The line was officially fully opened on 17 September 1838, with the first passenger train from London to Birmingham arriving that day. The first London-to-Birmingham trains took 5+1⁄2 hours to complete the 112+1⁄2-mile (181.1 km) journey. In July 1846 the L&BR merged with the Grand Junction Railway and the Manchester and Birmingham Railway to form the London and North Western Railway.
The Birmingham terminus, Curzon Street, of the London & Birmingham Railway in 1838. Used under Creative Commons licence.
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Manchester and Birmingham Railway (1840)
The Manchester and Birmingham Railway was built between Manchester and Crewe and opened in stages from 1840. Between Crewe and Birmingham, trains were worked by the Grand Junction Railway.
After the building of the Grand Junction Railway and the Liverpool and Manchester Railway, investors began to look for other routes south of Manchester. From 1835, the GJR was considering a branch to the Potteries, while the Manchester and Cheshire Junction Railway was planning a line from Manchester to Crewe with branches outwards. Meanwhile, George Stephenson was investigating a line from Manchester and Stockport to the Potteries, which developed into a proposal for a “Manchester South Union Railway”. Also involved were proposals for competing lines through the Trent valley to Rugby.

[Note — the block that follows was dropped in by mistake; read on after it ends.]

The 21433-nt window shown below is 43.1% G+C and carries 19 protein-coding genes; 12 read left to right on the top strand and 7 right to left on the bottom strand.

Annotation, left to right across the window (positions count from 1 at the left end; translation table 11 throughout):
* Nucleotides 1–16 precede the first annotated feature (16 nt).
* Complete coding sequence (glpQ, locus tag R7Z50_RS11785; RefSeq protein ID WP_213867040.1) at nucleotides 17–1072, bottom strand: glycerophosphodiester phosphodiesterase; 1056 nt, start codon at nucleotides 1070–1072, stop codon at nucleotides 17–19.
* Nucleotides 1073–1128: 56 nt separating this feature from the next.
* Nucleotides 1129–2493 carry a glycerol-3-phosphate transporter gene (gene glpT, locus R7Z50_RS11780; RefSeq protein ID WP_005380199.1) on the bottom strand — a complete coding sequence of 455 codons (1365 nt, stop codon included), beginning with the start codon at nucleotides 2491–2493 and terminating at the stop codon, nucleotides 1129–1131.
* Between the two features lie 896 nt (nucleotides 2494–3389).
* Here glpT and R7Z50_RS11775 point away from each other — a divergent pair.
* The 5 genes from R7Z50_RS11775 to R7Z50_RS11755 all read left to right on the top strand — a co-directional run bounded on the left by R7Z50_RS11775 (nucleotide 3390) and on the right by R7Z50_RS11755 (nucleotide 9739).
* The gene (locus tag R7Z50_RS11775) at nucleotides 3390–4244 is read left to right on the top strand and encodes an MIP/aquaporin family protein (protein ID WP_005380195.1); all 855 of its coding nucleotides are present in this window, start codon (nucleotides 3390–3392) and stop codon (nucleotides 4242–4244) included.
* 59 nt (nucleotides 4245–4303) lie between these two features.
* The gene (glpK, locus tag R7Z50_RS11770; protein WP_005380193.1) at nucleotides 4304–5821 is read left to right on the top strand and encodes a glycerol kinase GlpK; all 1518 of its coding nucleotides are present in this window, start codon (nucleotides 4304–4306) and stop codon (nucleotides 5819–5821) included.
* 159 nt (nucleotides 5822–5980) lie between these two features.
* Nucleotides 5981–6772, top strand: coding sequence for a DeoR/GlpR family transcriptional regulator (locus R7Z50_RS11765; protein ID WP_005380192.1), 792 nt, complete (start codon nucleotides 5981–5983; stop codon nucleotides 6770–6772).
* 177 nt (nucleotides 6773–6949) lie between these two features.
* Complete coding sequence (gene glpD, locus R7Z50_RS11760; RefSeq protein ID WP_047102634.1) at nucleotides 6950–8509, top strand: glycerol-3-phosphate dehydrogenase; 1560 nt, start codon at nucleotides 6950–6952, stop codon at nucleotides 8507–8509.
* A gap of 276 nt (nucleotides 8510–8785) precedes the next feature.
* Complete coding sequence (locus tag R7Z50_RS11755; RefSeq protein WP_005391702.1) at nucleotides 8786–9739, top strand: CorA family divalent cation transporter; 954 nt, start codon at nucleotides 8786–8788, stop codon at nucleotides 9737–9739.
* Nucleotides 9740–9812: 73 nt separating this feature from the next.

After two years of proposals and counter-proposals, what emerged was a scheme to run from a junction from the GJR at Chebsey, with branches to Macclesfield and Crewe, into Manchester Store Street, which received Parliamentary authorisation in 1837. There were plans to take the line to Rugby, but for a number of reasons, including lack of finance, they were put on hold. A section between Heaton Norris and a temporary station at Travis Street in Manchester was opened first in 1840.
Manchester London Road station. The Manchester tram network (seen in the picture) was electrified between 1901 and 1903, so it was probably taken after 1903, and the lack of motor traffic indicates this was probably before 1910, so it was probably taken circa 1905.
Image used under Creative Commons licence.